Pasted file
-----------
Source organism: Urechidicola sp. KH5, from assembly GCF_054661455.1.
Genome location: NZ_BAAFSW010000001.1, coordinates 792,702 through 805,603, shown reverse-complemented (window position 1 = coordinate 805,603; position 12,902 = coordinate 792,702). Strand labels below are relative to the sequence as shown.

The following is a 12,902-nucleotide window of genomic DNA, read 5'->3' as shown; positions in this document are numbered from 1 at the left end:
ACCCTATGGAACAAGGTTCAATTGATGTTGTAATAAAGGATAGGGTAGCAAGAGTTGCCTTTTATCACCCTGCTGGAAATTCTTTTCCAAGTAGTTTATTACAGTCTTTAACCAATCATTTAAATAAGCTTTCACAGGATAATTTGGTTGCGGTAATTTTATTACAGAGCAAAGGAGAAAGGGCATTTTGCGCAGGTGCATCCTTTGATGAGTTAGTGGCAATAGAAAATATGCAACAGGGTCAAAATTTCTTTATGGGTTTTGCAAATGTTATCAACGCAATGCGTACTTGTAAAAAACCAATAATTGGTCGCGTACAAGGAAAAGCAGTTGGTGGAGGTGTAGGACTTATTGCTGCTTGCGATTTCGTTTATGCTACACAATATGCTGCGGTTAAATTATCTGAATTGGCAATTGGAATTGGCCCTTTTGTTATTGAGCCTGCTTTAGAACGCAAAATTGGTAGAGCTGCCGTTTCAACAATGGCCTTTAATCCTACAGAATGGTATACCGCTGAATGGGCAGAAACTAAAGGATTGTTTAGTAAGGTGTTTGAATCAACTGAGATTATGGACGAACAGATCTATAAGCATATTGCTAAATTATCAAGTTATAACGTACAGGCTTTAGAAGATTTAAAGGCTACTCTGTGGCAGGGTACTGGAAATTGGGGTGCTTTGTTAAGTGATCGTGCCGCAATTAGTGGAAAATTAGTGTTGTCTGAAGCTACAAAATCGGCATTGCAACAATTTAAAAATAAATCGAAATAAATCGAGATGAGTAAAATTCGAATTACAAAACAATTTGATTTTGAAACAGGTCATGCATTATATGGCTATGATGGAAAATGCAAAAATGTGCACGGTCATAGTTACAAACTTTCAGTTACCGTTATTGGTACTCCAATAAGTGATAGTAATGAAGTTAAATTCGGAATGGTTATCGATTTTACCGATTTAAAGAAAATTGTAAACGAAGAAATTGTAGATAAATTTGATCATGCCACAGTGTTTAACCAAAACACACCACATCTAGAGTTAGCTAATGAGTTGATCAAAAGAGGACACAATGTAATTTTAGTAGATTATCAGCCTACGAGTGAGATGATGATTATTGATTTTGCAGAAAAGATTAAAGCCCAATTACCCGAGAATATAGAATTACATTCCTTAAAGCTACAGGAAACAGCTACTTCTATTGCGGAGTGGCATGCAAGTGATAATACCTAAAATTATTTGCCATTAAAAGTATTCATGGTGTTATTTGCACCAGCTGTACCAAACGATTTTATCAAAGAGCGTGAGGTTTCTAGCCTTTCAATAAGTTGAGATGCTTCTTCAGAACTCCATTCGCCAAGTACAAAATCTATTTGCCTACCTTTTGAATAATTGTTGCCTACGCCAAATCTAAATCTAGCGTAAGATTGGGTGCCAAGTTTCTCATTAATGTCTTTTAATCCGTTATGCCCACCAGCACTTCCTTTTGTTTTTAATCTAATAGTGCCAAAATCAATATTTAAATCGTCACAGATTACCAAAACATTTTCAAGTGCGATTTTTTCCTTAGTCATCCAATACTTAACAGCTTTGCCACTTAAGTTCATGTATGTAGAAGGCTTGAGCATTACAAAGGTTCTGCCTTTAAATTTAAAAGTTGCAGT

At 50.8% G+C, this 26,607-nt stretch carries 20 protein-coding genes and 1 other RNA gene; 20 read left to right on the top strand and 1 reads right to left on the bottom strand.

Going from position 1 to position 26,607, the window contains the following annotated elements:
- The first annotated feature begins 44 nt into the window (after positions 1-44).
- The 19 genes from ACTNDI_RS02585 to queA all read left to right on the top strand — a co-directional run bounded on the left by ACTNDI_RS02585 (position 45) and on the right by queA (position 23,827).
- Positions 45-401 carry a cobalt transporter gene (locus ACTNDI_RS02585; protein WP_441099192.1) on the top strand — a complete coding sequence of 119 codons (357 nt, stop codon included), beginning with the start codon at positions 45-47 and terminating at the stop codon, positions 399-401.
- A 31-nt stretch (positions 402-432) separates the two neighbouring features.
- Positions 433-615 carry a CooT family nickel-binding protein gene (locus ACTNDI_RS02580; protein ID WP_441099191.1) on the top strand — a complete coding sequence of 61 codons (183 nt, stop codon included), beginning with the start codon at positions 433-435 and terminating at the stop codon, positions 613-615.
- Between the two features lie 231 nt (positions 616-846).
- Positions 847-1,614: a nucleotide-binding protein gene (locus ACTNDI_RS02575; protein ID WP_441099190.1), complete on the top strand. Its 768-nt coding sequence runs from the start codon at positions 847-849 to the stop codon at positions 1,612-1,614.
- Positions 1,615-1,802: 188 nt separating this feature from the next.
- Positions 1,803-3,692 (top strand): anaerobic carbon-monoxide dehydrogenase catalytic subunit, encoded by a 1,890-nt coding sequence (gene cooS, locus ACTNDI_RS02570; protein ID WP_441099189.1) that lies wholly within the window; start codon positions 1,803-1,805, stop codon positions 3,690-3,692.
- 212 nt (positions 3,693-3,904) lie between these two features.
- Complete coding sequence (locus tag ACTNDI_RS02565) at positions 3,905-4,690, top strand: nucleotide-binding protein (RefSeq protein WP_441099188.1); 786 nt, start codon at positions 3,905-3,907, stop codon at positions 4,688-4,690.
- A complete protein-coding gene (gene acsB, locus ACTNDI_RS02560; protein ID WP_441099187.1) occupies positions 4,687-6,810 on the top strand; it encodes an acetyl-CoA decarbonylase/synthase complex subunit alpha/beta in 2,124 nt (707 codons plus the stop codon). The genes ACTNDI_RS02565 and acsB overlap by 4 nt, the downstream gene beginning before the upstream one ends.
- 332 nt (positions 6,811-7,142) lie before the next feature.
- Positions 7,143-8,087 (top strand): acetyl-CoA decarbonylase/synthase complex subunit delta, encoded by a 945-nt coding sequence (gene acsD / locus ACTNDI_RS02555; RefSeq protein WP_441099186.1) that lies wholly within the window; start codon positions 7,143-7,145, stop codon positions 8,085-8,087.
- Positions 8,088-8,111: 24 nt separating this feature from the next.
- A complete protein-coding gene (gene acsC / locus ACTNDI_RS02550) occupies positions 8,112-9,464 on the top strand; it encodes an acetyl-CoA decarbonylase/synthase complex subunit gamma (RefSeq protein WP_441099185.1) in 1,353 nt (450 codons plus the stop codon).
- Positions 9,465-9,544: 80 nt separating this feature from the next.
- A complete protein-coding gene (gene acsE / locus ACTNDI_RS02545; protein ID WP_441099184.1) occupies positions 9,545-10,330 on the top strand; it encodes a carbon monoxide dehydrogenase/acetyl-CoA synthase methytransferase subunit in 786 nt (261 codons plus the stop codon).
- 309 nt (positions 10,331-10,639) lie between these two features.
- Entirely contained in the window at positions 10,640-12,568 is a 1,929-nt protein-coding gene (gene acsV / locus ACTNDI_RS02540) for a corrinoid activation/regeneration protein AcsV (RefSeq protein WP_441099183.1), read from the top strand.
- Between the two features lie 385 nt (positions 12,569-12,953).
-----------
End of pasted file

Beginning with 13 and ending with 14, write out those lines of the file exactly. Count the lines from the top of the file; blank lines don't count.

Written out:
- Positions 847-1,614: a nucleotide-binding protein gene (locus ACTNDI_RS02575; protein ID WP_441099190.1), complete on the top strand. Its 768-nt coding sequence runs from the start codon at positions 847-849 to the stop codon at positions 1,612-1,614.
- Positions 1,615-1,802: 188 nt separating this feature from the next.